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2018 began with the sad and largely unnecessary death of 21 people and countless animals living in Montecito, California, after an all too predictable debris flow occurred.  For two decades, CURE has questioned the efficacy of allowing more development along the alluvial fans in Southern California, because flood infrastructure built mostly by the Army Corp of Engineers are largely undersized – whether or not a fire occurs.  ~SEE AFTER THE STORM BLOG~  FEMA has been complicit in allowing these homes to be built despite ample evidence that their flood plain maps are outdated and lack the level of protection necessary.  Relying on these federal agencies (who are totally immune from liability) state and local governments permit thousands of homes, schools and critical infrastructure to be built.

Debris flows are not new to Southern California and have been document for nearly a century.  Despite hard evidence that living along the alluvial fan is dangerous, developers and city officials continue to allow homes to be built only to falsely claim – after the storm – that the disaster was unpredictable, historic, and even biblical. That is simply false.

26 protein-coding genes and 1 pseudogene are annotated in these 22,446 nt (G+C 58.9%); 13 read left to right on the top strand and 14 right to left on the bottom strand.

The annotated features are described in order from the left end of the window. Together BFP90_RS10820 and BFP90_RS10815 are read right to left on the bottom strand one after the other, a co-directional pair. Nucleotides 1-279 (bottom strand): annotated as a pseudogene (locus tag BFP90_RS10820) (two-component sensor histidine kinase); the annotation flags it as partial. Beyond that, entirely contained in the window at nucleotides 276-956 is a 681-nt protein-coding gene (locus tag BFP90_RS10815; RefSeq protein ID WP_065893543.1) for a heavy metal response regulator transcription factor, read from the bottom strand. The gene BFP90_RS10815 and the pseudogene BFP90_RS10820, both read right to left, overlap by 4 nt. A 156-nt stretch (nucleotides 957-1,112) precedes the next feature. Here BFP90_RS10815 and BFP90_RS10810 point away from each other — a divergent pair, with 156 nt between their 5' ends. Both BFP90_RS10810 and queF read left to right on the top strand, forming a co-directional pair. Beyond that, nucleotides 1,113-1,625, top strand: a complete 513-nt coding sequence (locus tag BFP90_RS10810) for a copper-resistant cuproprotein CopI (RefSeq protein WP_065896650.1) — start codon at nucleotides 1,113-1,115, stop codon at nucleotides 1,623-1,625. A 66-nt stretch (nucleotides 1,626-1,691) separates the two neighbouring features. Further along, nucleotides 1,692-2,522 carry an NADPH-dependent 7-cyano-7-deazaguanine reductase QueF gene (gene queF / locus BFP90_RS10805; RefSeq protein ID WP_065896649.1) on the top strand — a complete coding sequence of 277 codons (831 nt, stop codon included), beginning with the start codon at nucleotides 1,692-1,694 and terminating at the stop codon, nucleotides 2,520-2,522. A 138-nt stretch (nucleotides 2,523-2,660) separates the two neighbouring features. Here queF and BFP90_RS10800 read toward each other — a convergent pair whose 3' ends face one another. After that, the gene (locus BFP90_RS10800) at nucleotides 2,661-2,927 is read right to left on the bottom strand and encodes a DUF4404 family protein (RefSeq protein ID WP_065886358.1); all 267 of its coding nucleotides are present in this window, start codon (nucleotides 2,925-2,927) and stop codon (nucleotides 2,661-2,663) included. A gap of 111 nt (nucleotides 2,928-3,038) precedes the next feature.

Since only 21 people died, it is doubtful that much if anything will change after Montecito.  Instead, Congress will appropriate billions of dollars the US can ill afford to address the disasters in California, Houston and elsewhere.  Though not all of the damage caused in these recent events could have been avoided, poor land use planning is increasingly acknowledged to be a key factor.  Despite this fact, Congress rarely appropriates monies allowing FEMA to purchase private property to serve as flood buffers and local jurisdictions “cow tow” to developers keen on making a profit along the foothills. -More in the news.

The question is how many more people will have to die before the game changes?

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